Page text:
You have made some uncommon stylistic choices which are not to your benefit, and a few things aren't doing what I think you think they're doing.
First, the stylistic elements. Your whitespace is excessive, there's no need to push everything that far to the right and out of line with the beginning of the RHS. I also would move the colon down to begin the next line, this is mostly a matter of personal style. The parentheses around
ys are unnecessary and while harmless noise for the compiler will distract your human reader. My version would look like this.
group' xs = takeWhile (== head' xs) (sorted xs)
: group' (dropWhile (== head' xs) (sorted xs))
where sorted ys = mergesort' ys
head' (x:_) = x
Now to the meat of it. As it is, your definition of
sorted is just giving a different name to
mergesort'. The two uses in the main body of the function will cause
sorted xs to be recomputed each time (ie twice!). The correct definition is not to create an inner function which is passed a list to be sorted as a parameter, but to bind a sorted version of the outer function's parameter.
group' xs = takeWhile (== x) sorted : group' (dropWhile (== x) sorted)
where sorted = mergesort' xs -- Computed once, the result is used twice
x = head sorted
You'll notice that I gave the same treatment to
head', this is less of a performance hit and more a matter of consistency. If you wanted to be really pedantic you could bind the section as well, but (and this is an art not a science) I feel that this version is less readable.
group' xs = takeWhile p sorted : ...
p = (== head sorted)
This is still doing more work than it needs though! Once you've made the first recursive call, the tail passed to
group' will always already be sorted, and doesn't need to be resorted with each recursive step. One way to handle this would be to pull the main functionality of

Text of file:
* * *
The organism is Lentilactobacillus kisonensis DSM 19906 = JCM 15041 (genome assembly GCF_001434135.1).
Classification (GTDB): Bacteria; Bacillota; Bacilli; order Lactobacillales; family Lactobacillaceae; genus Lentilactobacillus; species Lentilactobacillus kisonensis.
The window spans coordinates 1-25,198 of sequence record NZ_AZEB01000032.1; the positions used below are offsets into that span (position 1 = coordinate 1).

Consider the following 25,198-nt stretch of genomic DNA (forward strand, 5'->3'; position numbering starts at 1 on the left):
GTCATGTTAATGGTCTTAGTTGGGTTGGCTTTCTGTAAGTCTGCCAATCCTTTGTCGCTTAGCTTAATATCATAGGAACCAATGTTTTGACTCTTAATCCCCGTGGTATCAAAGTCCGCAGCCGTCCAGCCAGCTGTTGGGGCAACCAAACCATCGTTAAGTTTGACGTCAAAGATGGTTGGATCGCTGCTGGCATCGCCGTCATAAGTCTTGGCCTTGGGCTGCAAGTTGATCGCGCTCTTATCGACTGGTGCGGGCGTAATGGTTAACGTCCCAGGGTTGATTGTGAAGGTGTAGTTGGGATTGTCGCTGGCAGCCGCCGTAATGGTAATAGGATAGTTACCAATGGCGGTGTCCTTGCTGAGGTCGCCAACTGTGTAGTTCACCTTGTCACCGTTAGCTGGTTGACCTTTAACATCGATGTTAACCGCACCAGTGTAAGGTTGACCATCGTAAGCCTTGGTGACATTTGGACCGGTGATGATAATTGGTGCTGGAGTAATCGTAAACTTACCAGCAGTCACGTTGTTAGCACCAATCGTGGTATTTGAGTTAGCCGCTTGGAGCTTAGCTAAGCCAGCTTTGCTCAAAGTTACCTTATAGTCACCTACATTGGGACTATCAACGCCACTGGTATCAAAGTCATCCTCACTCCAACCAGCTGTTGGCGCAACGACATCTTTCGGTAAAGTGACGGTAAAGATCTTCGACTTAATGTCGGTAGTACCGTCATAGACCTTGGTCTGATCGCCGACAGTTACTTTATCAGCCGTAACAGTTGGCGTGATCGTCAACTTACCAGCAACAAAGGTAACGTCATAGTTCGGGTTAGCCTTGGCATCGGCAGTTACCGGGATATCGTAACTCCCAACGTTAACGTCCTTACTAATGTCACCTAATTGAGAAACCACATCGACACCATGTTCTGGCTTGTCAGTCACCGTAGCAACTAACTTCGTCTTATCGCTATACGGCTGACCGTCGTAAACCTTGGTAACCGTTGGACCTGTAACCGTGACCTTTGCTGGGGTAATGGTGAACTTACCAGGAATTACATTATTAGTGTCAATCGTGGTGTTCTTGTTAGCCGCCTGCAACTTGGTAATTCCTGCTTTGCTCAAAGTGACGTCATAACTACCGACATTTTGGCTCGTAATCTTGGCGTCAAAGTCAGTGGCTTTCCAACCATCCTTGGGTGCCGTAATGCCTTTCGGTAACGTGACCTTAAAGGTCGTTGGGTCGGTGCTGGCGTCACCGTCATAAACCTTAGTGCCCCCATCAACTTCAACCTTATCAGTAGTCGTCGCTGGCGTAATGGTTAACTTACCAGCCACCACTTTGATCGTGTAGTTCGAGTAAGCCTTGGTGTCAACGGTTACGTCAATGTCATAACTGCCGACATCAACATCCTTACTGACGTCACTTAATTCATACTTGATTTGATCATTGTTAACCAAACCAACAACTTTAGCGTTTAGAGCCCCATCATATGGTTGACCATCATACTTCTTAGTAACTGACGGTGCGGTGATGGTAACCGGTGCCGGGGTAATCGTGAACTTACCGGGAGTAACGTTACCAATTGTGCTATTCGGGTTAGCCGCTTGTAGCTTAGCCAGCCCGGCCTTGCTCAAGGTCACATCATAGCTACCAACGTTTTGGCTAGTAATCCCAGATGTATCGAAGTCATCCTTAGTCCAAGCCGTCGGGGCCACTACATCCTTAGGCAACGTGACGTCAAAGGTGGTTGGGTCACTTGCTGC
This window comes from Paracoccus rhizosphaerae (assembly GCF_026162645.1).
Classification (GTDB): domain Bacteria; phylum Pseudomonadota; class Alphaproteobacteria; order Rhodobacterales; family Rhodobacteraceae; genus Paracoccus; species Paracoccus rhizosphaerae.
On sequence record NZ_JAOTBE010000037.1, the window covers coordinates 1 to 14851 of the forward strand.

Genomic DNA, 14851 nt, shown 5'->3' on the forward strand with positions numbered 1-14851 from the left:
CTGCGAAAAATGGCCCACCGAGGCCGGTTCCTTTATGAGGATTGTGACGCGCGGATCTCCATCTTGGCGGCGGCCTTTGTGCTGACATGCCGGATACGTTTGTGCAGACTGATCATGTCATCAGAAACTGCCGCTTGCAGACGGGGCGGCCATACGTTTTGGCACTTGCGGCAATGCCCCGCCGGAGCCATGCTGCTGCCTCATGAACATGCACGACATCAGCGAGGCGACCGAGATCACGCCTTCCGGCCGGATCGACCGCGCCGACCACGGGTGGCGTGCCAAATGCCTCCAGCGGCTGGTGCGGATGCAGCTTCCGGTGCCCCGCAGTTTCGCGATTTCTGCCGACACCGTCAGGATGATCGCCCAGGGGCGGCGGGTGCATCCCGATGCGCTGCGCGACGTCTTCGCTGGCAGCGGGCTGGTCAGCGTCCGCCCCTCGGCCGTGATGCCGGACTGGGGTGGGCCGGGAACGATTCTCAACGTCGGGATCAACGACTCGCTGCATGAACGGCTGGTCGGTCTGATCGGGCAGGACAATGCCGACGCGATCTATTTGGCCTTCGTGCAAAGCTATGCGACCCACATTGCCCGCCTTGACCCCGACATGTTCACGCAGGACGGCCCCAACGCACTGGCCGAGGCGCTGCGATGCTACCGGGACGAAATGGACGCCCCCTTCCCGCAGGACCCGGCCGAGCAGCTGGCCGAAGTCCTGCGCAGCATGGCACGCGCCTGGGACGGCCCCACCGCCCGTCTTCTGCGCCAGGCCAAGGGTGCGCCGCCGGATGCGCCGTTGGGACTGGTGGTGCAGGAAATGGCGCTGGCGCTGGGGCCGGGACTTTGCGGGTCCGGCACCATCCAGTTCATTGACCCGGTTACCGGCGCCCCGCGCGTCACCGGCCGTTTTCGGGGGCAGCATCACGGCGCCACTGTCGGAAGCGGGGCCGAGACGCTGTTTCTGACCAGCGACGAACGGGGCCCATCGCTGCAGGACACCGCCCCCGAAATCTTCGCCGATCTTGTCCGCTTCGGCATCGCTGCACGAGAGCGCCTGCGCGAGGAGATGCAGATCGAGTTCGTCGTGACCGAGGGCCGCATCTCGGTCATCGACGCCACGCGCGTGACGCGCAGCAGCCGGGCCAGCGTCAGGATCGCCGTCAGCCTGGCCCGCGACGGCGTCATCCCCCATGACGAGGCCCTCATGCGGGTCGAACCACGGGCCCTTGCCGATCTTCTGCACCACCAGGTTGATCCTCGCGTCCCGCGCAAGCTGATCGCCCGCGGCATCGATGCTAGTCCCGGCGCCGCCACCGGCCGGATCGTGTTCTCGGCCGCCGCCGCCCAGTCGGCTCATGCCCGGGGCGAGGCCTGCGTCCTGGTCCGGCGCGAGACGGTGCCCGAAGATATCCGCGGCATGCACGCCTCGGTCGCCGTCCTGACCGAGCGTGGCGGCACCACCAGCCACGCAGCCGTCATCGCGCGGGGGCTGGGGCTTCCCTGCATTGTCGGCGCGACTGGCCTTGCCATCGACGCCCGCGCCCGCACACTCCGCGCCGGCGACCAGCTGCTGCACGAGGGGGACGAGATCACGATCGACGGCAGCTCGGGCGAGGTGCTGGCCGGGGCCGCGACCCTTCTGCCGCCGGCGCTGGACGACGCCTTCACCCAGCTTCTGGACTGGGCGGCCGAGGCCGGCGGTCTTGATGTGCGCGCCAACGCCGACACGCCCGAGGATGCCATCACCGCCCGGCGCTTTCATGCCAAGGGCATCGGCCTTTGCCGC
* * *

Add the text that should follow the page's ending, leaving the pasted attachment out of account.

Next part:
group' into an inner function named something like
group'' and change the body of
group' to just be
group'' (mergesort' xs). Now the list is only sorted once.
I think it makes more sense though to separate the two functions entirely. There is in fact no requirement that the list being grouped is sorted, so let's relax that constraint.
group' :: (Eq a) => [a] -> [[a]]
group'  = 
group' (x:xs) = (x : takeWhile (== x) xs) : group' (dropWhile (== x) xs)
elementSets :: (Ord a) => [a] -> [[a]] -- Same functionality as original group'
elementSets = group' . mergeSort'
And just so you see what's happening,
> group' [2,2,1,2,2,2]
> elementSets [2,2,1,2,2,2]
Note that we can now find the head of the list through pattern matching instead of calling
head because we don't need to assume the list may be out of order. We do however have to remember to add that element back to the prefix of what we're returning!
There's one more improvement we can make though! As it is, our
group' function will walk the prefix of the list equal to the first element twice each recursive step (once for
takeWhile, and once for
dropWhile). We can eliminate that inefficiency by using
span which returns the prefix matching the predicate and the remainder in one go.
group' (x:xs) = (x : prefix) : group' remainder
where (prefix, remainder) = span (== x) xs
And there we have it.
Regarding your question about whether
head''s pattern matching was exhaustive, the answer is that it is not exhaustive because the definition of
head' contained no case which would match every possible pattern (ie
head' ). It was however "safe" to use because of how
group' was defined, and the case of the empty list was handled through pattern matching at the outer level. In general you shouldn't rely on tricky business like that, it can be difficult to notice when coming back to code you or someone else has written, and can blow up on you if you have to change the definition of the function.